• If there is not enough brine to cover the weights by 1 inch, go ahead and put the lid on your crock and check it the next day. If there is still not enough brine, dissolve 1 tablespoon salt in 2 cups water and pour this over the weights.
6 FERMENT: Ferment for 3-8 Weeks. |

Your work is now mostly done. Time to let the friendly bacteria work for you while you rest.

Two images side-by-side, left image shows bottom of crock on top of wooden slabs, right image shows covered crock with moat of water. |

Select a Location for Your Crock, Put the Lid On and Fill the Moat with Water

Find a spot where your crock can sit undisturbed for 4-8 weeks. Ideally, the temperature of the location should range between 65-72 degrees. To protect your floor, place your crock on a few blocks of wood.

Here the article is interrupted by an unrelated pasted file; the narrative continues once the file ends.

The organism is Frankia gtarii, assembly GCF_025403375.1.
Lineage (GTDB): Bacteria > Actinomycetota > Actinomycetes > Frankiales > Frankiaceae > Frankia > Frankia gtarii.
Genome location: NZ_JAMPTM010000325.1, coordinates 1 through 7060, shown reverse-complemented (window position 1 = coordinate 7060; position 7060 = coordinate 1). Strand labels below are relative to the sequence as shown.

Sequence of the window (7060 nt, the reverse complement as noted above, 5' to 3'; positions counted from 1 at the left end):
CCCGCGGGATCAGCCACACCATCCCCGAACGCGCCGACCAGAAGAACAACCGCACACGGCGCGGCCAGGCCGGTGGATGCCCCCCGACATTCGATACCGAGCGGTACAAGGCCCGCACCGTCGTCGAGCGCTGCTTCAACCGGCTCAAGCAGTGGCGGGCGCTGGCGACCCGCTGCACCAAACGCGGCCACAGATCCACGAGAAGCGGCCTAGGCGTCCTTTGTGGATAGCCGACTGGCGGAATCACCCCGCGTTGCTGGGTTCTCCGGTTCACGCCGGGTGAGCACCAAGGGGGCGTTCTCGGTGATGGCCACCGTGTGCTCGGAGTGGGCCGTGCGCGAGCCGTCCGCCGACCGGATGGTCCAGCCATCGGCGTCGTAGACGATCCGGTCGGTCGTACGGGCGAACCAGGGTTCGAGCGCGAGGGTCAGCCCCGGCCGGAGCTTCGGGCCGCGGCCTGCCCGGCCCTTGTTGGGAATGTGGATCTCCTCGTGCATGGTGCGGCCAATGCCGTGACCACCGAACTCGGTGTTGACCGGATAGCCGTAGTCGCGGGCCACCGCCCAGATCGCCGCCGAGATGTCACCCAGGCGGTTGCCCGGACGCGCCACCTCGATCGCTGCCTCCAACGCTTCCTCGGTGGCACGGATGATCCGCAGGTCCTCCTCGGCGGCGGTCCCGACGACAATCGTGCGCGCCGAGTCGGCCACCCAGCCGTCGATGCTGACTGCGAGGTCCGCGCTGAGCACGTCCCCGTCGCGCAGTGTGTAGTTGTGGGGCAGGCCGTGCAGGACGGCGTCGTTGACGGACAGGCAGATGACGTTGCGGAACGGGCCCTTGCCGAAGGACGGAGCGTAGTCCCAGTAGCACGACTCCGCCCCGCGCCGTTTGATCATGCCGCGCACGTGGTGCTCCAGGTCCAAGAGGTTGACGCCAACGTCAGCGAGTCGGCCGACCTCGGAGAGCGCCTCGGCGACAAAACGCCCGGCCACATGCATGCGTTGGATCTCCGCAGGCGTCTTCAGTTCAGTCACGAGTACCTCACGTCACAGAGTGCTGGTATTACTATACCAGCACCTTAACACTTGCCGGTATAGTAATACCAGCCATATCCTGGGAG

Put the lid on and fill the moat with water.

For open crocks, you can secure some plastic wrap over the opening. Fermentation is an anaerobic process and your fermentation crock should be sealed from outside air.

During fermentation, check the water level in the crock daily to make sure it’s filled with water. You’ll slowly lose water due to evaporation.

At times, the water seems to suddenly disappear. This is due to barometric changes that can pull the water to the inside of your moat and make it look like it has all evaporated. Carefully, move the lid just a tad – don’t lift it out – and the water should flow back to the visible side of the moat.

How Long to Ferment?

For your first batch of sauerkraut, I recommend leaving it to ferment for 3 weeks at which time you can taste it and decide if you want to let it ferment longer or stop at this point and pack it into jars. Each batch is different and is impacted by the time of year (ambient temperature) that you’re are fermenting.